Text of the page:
sojourn

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English[edit]

Etymology[edit]

From Middle English sojourne (noun) and sojournen (verb), from Old French sojor, sojorner (modern séjour, séjourner), from (assumed) Vulgar Latin *subdiurnāre, from Latin sub- (under, a little over) + Late Latin diurnus (lasting for a day), from Latin dies (day).[1]

Pronunciation[edit]

Noun[edit]

sojourn (plural sojourns)

  1. A short stay somewhere.
    • 1834, Letitia Elizabeth Landon, Francesca Carrara, volume 3, page 367:
      Better the dark, silent, and fated waves of ocean, than the troubled waves of life. There are some whose sojourn on this earth is brief as it is bitter.
    • 1978, Wong, Timothy C., William Schultz, editor, Wu Ching-tzu[1], Twayne Publishers, →ISBN, LCCN 78-2692, OCLC 462842256, OL 4716291M, page 30:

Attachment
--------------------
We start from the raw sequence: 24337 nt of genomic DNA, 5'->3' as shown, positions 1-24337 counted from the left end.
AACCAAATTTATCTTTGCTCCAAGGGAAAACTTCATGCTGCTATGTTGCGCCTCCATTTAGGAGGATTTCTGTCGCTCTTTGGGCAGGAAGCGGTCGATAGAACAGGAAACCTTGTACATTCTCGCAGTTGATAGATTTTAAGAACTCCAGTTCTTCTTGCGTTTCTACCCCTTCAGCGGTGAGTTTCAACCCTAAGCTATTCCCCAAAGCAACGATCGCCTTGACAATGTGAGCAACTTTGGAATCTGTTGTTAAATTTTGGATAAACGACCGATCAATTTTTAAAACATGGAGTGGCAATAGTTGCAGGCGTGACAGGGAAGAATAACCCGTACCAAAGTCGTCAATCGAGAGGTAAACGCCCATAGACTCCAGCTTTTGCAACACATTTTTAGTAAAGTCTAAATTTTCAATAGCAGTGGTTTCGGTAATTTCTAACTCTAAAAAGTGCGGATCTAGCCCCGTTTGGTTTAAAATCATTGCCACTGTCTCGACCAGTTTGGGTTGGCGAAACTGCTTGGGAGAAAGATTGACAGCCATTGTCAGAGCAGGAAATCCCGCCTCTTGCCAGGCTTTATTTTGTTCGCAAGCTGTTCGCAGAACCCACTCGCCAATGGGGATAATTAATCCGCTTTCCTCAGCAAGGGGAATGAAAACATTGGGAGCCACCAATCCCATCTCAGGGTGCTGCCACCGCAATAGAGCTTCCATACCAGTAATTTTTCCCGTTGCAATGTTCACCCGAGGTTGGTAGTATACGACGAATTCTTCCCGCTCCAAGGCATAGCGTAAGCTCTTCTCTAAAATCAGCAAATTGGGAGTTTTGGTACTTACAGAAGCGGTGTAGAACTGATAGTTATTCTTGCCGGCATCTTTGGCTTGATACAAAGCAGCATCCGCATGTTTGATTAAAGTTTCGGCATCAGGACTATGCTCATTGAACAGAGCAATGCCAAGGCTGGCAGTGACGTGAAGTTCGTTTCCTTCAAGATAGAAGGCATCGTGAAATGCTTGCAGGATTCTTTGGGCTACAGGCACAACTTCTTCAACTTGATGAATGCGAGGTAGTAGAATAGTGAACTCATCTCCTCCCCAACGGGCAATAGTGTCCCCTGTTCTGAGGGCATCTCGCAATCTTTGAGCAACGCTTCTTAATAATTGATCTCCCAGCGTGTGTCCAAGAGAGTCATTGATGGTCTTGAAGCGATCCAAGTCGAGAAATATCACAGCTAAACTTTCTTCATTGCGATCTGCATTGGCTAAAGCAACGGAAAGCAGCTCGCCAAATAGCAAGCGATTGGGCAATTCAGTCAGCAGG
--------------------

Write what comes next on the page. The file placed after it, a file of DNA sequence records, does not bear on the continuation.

But if, as we have seen, Wu's ambivalent attitude toward the conventional route to success originated in his early appreciation of the idealistic virtues of his father, then it is possible that parts of the work could have been written much earlier, perhaps even during his sojourn with his father in Chiang-su.
    • 2006, Joseph Price Remington, Paul Beringer, Remington: The Science And Practice Of Pharmacy (page 1168)
      The use of vasoconstrictors to increase the sojourn of local anesthetics at the site of infiltration continues []
  2. A temporary residence.
    Synonym: (abroad, obsolete) peregrination

Synonyms[edit]

Translations[edit]

Verb[edit]

sojourn (third-person singular simple present sojourns, present participle sojourning, simple past and past participle sojourned)

  1. (intransitive) To reside somewhere temporarily, especially as a guest or lodger.

Synonyms[edit]

Translations[edit]

Related terms[edit]

References[edit]

  1. ^ Douglas Harper (2001–2022), “sojourn”, in Online Etymology Dictionary.

Anagrams[edit]